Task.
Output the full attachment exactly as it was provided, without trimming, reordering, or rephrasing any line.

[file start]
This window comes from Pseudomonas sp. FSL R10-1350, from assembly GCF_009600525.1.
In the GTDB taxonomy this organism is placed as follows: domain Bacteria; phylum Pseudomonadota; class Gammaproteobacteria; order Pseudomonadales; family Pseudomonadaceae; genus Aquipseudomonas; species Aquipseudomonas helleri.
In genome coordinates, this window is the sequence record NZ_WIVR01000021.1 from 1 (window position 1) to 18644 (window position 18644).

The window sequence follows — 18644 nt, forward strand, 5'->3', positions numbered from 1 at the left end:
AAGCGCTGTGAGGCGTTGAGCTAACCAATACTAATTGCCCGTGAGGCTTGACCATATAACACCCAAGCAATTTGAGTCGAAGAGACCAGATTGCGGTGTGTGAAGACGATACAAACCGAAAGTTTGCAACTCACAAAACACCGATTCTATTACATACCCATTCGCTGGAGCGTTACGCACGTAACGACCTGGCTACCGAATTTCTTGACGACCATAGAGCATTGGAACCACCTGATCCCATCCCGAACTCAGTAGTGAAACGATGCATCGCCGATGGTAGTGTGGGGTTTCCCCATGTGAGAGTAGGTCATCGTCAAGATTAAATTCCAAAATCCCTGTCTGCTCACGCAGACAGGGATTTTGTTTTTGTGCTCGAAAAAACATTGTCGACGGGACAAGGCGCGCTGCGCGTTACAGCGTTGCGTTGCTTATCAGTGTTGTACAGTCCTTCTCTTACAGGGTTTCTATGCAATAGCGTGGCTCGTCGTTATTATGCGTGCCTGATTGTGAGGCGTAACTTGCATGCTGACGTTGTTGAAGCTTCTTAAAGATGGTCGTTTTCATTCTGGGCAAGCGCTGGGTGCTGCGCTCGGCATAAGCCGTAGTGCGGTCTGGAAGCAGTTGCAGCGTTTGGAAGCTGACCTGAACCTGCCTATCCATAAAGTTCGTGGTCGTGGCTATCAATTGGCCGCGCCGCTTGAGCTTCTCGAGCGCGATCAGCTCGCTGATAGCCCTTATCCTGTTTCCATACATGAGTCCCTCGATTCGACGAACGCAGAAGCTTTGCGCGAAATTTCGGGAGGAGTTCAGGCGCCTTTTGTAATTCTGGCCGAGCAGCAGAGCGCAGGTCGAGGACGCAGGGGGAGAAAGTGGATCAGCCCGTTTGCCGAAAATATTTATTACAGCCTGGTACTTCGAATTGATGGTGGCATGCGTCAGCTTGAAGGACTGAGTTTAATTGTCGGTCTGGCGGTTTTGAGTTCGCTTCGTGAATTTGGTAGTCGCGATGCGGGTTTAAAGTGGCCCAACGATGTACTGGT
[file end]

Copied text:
This window comes from Pseudomonas sp. FSL R10-1350, from assembly GCF_009600525.1.
In the GTDB taxonomy this organism is placed as follows: domain Bacteria; phylum Pseudomonadota; class Gammaproteobacteria; order Pseudomonadales; family Pseudomonadaceae; genus Aquipseudomonas; species Aquipseudomonas helleri.
In genome coordinates, this window is the sequence record NZ_WIVR01000021.1 from 1 (window position 1) to 18644 (window position 18644).

The window sequence follows — 18644 nt, forward strand, 5'->3', positions numbered from 1 at the left end:
AAGCGCTGTGAGGCGTTGAGCTAACCAATACTAATTGCCCGTGAGGCTTGACCATATAACACCCAAGCAATTTGAGTCGAAGAGACCAGATTGCGGTGTGTGAAGACGATACAAACCGAAAGTTTGCAACTCACAAAACACCGATTCTATTACATACCCATTCGCTGGAGCGTTACGCACGTAACGACCTGGCTACCGAATTTCTTGACGACCATAGAGCATTGGAACCACCTGATCCCATCCCGAACTCAGTAGTGAAACGATGCATCGCCGATGGTAGTGTGGGGTTTCCCCATGTGAGAGTAGGTCATCGTCAAGATTAAATTCCAAAATCCCTGTCTGCTCACGCAGACAGGGATTTTGTTTTTGTGCTCGAAAAAACATTGTCGACGGGACAAGGCGCGCTGCGCGTTACAGCGTTGCGTTGCTTATCAGTGTTGTACAGTCCTTCTCTTACAGGGTTTCTATGCAATAGCGTGGCTCGTCGTTATTATGCGTGCCTGATTGTGAGGCGTAACTTGCATGCTGACGTTGTTGAAGCTTCTTAAAGATGGTCGTTTTCATTCTGGGCAAGCGCTGGGTGCTGCGCTCGGCATAAGCCGTAGTGCGGTCTGGAAGCAGTTGCAGCGTTTGGAAGCTGACCTGAACCTGCCTATCCATAAAGTTCGTGGTCGTGGCTATCAATTGGCCGCGCCGCTTGAGCTTCTCGAGCGCGATCAGCTCGCTGATAGCCCTTATCCTGTTTCCATACATGAGTCCCTCGATTCGACGAACGCAGAAGCTTTGCGCGAAATTTCGGGAGGAGTTCAGGCGCCTTTTGTAATTCTGGCCGAGCAGCAGAGCGCAGGTCGAGGACGCAGGGGGAGAAAGTGGATCAGCCCGTTTGCCGAAAATATTTATTACAGCCTGGTACTTCGAATTGATGGTGGCATGCGTCAGCTTGAAGGACTGAGTTTAATTGTCGGTCTGGCGGTTTTGAGTTCGCTTCGTGAATTTGGTAGTCGCGATGCGGGTTTAAAGTGGCCCAACGATGTACTGGT